his character, a metaphor of a man’s never-ending quest to reach his goal. In simple black and white animation, Vasco builds up a story that shows a man torn between his flesh and his mind. Even though when watching the film one might consider Vasco an exceptional character, it’s only afterwards that we realize this is a dilemma we all have, in one way or another. The film operates with clear symbols and reduces the man to an initial state in order to depart on his adventure towards the horizon line. One film though is an outcast itself, not belonging to any of these thematic categories. Ivan’s Distraction (by Cavi Borges and Gustav Melo) tells the story of Ivan’s confrontation with the adult world through picturesque images of a Brazilian favela. Ivan is torn between being a child and the acceptance of adults. What he learns is that he can only connect with them when they are behaving somehow childishly themselves, during a football game. There is rarely even a faint smile when watching this year’s Critics’ Week short film competition. Still, that doesn’t mean the films don’t make up a varied selection. It simply proves what “a breath of fresh air” is all about: pulling old rabbits from new hats.

critics week shorts By Mirona Nicola

from bottom to top: Vasco, The boy who wanted to be a lion, Native Son, Love Patate, Berik, A distração de ivan.

in focus


PHOTO BY DAMIEN RAYUELA

portrait

David VERBEEK

Director of R U There (The Netherlands) - Un Certain Regard

Over the last ten years, not so many Dutch directors have made it into the selection of the Cannes Film Festival. That’s why R U There, David Verbeek’s third feature, shouldn’t be overlooked, especially considering the success his previous works registered at many festivals. Basically, the director has grown under the watchful eyes of the Rotterdam Film Festival. Their first official contact happened in 2005, while he was still a student at the Dutch Film Academy, with the occasion of the screening of his feature debut Beat, made with a 500 euro budget. In 2008 his second feature Shanghai Trance was selected for the Tiger Awards Competition and screened all over the world, including in 250 cinemas in China. While Verbeek modestly claims that the number is not so relevant with the country being so big, his was the first Dutch film benefiting from this treatment, which is certainly not something to be ignored for a director who was only 27 years old at the time of the release.

Chinese audiences and critics alike were amazed that such a film could have been done by a foreigner. A foreigner who lived in Shanghai for less than three years, and yet was not only able to assimilate and observe a completely different culture, but also to coherently reflect it in his works. Although the reason most of his films, like Melody-Z and Shanghai Trance, are placed in Asian settings is not necessarily due to his attraction towards oriental culture, but more likely because of his fascination about how things are moving and changing so fast there, as opposed to Europe. R U There’s creator likes approaching subjects that are affecting younger generations, regardless of the country they are coming from. This explains the film’s discussion of virtualization, alienation, and the incapability of adapting to real life. Verbeek considers drama to be a necessary part of the creative process, even if this means reflecting the negative aspects of society. However, he doesn’t think of his films as having a pessimistic view, comparing the experien-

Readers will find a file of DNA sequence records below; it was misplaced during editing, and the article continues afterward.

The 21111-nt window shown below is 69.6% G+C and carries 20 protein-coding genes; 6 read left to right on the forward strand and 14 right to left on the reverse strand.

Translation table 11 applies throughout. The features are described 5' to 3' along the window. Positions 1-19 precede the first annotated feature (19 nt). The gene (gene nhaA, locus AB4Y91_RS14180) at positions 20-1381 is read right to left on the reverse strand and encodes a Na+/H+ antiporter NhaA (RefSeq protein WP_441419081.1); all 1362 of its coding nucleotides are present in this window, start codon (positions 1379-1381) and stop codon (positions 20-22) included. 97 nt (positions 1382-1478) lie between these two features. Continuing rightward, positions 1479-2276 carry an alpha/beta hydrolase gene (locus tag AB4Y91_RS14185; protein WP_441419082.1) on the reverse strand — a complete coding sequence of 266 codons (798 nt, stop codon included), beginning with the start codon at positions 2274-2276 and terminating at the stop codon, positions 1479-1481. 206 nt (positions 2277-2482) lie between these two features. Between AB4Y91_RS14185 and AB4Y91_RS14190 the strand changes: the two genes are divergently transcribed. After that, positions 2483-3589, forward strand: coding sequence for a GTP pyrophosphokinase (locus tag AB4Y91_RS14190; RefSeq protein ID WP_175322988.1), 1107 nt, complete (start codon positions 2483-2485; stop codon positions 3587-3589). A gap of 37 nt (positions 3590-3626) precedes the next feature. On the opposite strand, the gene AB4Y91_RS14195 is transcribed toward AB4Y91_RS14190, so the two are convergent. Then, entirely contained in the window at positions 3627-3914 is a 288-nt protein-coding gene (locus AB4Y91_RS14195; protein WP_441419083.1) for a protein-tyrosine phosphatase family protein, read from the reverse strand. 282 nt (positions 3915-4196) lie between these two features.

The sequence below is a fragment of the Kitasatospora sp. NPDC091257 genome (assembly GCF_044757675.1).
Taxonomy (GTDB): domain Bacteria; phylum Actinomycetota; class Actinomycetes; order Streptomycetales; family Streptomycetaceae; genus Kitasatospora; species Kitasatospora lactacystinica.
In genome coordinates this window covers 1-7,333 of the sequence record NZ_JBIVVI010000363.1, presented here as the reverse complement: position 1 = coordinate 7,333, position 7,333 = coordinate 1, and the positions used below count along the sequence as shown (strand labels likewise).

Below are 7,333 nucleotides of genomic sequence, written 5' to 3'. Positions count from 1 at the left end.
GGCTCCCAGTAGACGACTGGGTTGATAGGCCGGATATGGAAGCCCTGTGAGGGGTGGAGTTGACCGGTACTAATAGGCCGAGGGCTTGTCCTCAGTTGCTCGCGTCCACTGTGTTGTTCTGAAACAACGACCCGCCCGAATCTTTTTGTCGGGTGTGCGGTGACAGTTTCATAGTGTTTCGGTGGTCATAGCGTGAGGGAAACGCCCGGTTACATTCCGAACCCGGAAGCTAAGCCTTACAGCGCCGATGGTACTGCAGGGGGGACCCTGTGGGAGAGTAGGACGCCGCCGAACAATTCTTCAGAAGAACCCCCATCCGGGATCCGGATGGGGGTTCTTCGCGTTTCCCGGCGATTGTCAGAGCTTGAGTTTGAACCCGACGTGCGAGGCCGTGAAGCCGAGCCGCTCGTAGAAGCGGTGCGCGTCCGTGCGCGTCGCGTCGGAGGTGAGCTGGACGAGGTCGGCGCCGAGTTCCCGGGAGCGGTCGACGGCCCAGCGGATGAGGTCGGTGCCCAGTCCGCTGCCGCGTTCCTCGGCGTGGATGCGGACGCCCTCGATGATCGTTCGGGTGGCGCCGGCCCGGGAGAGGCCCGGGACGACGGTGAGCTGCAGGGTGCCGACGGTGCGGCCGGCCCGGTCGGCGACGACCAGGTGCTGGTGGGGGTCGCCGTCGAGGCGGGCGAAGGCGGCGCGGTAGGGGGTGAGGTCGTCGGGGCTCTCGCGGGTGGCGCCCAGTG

ces of the characters to muscular pains: they are hurting but the result reflects a growth. “Dutch people have always been very good at exploring and reaching behind borders to find subjects that are of global interest”, he explains. Internationality is what distinguishes David Verbeek’s work the most. Talking about the dependence on virtual spaces, for instance, is a global issue. The filmmaker’s ability to master an international style is probably a result of his artistic training. Starting to experiment with cameras at an early age, he went to New York for a 2-month workshop at the Film Academy, and ended up staying there for two more years. This period of exploration began paying off during his studies at the Dutch Film Academy. The Rotterdam Film Festival gave the final touch, facilitating an encounter with Asian directors such as Hou Hsiao-hsien, Tsai Mingliang and Jia Zhang-ke. Although aware that artistic filmmaking is a very competitive market, he intends to continue following this path. He not

only believes that the public is in constant need of authenticity, but also that the amazing progress of computer games - as far as design, storytelling and artistic value are concerned - is going to put an end to purely commercial films. When asked whether his Un Certain Regard selection is likely to generate a series of Verbeek-style films among young Dutch cineastes, he replies that this is unlikely, given that his style is so particular. However he would like more young filmmakers to start considering the whole world as a source of inspiration. David Verbeek himself never stops exploring. Whenever he is in a new city, he likes picking up his camera and simply wandering the streets. With his passion for travelling we are left wondering what new spaces his future projects will feature. Let’s not forget that 20% of R U There actually happens in Second Life, so don’t necessarily expect him to portray existing worlds! By Maria Dicieanu



Nisimazine Cannes 2010 #2